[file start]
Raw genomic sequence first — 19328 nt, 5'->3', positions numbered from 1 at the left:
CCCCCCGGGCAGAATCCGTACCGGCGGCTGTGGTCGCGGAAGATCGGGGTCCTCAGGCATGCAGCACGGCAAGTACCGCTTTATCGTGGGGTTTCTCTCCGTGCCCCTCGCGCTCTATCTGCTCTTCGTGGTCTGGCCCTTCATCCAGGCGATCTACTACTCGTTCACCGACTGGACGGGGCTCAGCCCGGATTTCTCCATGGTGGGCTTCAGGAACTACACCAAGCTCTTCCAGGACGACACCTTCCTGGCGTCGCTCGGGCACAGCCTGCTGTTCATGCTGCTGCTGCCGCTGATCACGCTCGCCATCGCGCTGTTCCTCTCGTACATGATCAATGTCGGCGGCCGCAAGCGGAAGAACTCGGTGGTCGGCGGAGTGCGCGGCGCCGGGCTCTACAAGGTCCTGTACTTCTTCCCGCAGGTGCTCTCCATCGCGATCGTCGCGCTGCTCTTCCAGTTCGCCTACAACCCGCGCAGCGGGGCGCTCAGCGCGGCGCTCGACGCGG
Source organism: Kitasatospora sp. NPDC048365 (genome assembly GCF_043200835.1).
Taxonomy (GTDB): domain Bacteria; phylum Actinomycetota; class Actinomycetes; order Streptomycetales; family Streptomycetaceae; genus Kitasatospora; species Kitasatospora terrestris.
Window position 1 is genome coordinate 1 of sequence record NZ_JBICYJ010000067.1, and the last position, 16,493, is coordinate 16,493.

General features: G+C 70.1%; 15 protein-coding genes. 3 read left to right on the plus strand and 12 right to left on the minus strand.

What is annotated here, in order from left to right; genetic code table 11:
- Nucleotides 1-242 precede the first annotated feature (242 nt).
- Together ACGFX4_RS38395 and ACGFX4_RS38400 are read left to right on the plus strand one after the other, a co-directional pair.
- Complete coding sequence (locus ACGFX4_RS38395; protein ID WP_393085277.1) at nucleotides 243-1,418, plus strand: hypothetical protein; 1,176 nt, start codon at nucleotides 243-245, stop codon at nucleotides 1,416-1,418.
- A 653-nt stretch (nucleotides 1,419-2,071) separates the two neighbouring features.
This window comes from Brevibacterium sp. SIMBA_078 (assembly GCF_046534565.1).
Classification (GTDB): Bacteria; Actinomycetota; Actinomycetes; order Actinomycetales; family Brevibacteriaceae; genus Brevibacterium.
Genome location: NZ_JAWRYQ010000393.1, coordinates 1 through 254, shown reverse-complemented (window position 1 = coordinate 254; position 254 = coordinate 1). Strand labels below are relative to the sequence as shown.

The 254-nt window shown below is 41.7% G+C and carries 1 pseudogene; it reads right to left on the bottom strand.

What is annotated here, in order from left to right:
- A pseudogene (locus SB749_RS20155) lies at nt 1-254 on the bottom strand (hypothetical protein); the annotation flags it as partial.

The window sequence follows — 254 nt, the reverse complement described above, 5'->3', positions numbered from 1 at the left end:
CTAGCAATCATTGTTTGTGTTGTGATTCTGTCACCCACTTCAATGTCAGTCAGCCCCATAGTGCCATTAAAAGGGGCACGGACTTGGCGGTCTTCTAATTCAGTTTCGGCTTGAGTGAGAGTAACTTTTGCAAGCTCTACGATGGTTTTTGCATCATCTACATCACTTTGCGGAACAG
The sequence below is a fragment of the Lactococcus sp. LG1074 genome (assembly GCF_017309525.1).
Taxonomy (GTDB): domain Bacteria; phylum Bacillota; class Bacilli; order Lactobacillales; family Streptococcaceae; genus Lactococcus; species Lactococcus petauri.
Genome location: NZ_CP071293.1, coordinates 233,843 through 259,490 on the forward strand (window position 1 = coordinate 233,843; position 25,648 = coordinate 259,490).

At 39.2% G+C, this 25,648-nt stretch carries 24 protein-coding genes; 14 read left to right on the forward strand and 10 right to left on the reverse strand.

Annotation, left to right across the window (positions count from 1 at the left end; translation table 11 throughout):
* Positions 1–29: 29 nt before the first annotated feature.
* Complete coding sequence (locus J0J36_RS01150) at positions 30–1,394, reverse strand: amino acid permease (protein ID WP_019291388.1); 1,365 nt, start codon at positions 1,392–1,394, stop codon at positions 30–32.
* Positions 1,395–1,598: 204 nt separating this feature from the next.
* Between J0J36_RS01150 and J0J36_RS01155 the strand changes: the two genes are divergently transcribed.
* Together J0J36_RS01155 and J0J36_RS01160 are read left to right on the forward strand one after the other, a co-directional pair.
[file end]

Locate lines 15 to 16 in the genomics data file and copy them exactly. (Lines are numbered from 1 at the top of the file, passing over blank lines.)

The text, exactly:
The 254-nt window shown below is 41.7% G+C and carries 1 pseudogene; it reads right to left on the bottom strand.

What is annotated here, in order from left to right: